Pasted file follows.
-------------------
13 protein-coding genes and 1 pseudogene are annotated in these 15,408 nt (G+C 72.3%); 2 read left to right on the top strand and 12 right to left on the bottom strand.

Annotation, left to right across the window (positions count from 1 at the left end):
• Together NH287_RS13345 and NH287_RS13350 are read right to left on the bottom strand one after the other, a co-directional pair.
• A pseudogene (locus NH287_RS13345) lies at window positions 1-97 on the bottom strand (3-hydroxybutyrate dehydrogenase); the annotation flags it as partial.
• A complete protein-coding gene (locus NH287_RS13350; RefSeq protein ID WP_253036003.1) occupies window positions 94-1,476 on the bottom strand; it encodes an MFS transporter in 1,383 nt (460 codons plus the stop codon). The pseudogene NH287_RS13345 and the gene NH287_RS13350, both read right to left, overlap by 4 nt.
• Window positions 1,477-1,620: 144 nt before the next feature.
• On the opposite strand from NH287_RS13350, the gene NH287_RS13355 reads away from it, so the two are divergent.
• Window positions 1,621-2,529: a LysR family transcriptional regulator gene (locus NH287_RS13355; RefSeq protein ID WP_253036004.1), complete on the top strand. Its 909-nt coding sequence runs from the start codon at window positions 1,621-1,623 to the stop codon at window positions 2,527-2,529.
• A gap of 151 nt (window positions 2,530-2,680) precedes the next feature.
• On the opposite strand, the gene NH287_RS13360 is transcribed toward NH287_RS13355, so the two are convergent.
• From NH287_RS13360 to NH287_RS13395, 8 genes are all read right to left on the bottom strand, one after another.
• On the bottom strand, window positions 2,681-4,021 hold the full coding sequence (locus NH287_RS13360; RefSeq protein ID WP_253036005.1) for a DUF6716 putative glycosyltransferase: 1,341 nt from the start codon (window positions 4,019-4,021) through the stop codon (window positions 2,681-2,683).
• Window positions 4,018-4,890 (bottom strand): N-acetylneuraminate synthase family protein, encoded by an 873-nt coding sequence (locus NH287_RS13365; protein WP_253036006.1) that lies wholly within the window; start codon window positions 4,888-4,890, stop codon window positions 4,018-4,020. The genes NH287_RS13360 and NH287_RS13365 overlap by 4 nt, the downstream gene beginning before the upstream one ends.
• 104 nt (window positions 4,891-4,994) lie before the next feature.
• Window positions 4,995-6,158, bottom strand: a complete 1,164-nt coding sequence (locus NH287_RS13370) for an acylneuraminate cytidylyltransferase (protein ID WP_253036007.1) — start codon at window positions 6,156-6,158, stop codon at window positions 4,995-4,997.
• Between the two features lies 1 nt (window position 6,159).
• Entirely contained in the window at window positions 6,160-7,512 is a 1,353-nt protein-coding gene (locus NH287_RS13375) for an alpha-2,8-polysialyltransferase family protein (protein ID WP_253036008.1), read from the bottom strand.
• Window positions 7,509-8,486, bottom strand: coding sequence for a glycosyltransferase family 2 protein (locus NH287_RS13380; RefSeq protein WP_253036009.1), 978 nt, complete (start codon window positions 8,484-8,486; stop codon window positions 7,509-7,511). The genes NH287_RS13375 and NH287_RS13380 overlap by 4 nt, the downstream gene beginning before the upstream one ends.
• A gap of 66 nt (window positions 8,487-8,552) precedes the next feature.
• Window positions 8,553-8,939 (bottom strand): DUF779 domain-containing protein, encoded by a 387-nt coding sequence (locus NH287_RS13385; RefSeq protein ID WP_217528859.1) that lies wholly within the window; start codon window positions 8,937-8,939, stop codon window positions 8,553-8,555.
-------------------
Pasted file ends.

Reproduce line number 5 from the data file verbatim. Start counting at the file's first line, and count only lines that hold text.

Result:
• A complete protein-coding gene (locus NH287_RS13350; RefSeq protein ID WP_253036003.1) occupies window positions 94-1,476 on the bottom strand; it encodes an MFS transporter in 1,383 nt (460 codons plus the stop codon). The pseudogene NH287_RS13345 and the gene NH287_RS13350, both read right to left, overlap by 4 nt.